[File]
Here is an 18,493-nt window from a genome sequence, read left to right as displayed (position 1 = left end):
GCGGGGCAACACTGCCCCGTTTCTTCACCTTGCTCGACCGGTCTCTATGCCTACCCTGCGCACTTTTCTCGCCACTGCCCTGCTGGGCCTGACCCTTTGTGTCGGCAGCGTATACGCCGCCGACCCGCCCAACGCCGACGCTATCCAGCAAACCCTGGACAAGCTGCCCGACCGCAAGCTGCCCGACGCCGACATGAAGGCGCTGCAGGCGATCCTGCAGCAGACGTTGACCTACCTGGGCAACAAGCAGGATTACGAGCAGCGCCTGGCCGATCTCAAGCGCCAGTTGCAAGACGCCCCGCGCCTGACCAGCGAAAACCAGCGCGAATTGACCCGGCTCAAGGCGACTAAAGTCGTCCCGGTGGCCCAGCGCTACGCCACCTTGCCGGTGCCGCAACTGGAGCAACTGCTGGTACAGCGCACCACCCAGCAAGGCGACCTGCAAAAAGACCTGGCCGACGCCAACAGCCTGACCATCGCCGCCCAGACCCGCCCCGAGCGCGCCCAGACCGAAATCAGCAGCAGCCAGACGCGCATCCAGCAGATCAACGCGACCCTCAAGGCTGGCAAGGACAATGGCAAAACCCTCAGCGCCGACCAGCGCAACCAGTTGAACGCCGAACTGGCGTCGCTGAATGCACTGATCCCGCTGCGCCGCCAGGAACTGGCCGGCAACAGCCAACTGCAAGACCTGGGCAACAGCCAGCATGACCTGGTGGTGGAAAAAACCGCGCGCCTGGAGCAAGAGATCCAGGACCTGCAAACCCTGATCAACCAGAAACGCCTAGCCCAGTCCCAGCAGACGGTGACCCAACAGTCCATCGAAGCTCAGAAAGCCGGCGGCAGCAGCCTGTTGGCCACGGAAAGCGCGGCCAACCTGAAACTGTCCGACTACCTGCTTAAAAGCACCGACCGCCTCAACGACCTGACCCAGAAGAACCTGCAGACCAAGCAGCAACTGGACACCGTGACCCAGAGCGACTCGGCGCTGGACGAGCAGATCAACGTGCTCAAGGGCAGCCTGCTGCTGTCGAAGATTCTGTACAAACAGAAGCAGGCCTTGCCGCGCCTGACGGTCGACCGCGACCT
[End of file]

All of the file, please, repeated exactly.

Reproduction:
Here is an 18,493-nt window from a genome sequence, read left to right as displayed (position 1 = left end):
GCGGGGCAACACTGCCCCGTTTCTTCACCTTGCTCGACCGGTCTCTATGCCTACCCTGCGCACTTTTCTCGCCACTGCCCTGCTGGGCCTGACCCTTTGTGTCGGCAGCGTATACGCCGCCGACCCGCCCAACGCCGACGCTATCCAGCAAACCCTGGACAAGCTGCCCGACCGCAAGCTGCCCGACGCCGACATGAAGGCGCTGCAGGCGATCCTGCAGCAGACGTTGACCTACCTGGGCAACAAGCAGGATTACGAGCAGCGCCTGGCCGATCTCAAGCGCCAGTTGCAAGACGCCCCGCGCCTGACCAGCGAAAACCAGCGCGAATTGACCCGGCTCAAGGCGACTAAAGTCGTCCCGGTGGCCCAGCGCTACGCCACCTTGCCGGTGCCGCAACTGGAGCAACTGCTGGTACAGCGCACCACCCAGCAAGGCGACCTGCAAAAAGACCTGGCCGACGCCAACAGCCTGACCATCGCCGCCCAGACCCGCCCCGAGCGCGCCCAGACCGAAATCAGCAGCAGCCAGACGCGCATCCAGCAGATCAACGCGACCCTCAAGGCTGGCAAGGACAATGGCAAAACCCTCAGCGCCGACCAGCGCAACCAGTTGAACGCCGAACTGGCGTCGCTGAATGCACTGATCCCGCTGCGCCGCCAGGAACTGGCCGGCAACAGCCAACTGCAAGACCTGGGCAACAGCCAGCATGACCTGGTGGTGGAAAAAACCGCGCGCCTGGAGCAAGAGATCCAGGACCTGCAAACCCTGATCAACCAGAAACGCCTAGCCCAGTCCCAGCAGACGGTGACCCAACAGTCCATCGAAGCTCAGAAAGCCGGCGGCAGCAGCCTGTTGGCCACGGAAAGCGCGGCCAACCTGAAACTGTCCGACTACCTGCTTAAAAGCACCGACCGCCTCAACGACCTGACCCAGAAGAACCTGCAGACCAAGCAGCAACTGGACACCGTGACCCAGAGCGACTCGGCGCTGGACGAGCAGATCAACGTGCTCAAGGGCAGCCTGCTGCTGTCGAAGATTCTGTACAAACAGAAGCAGGCCTTGCCGCGCCTGACGGTCGACCGCGACCT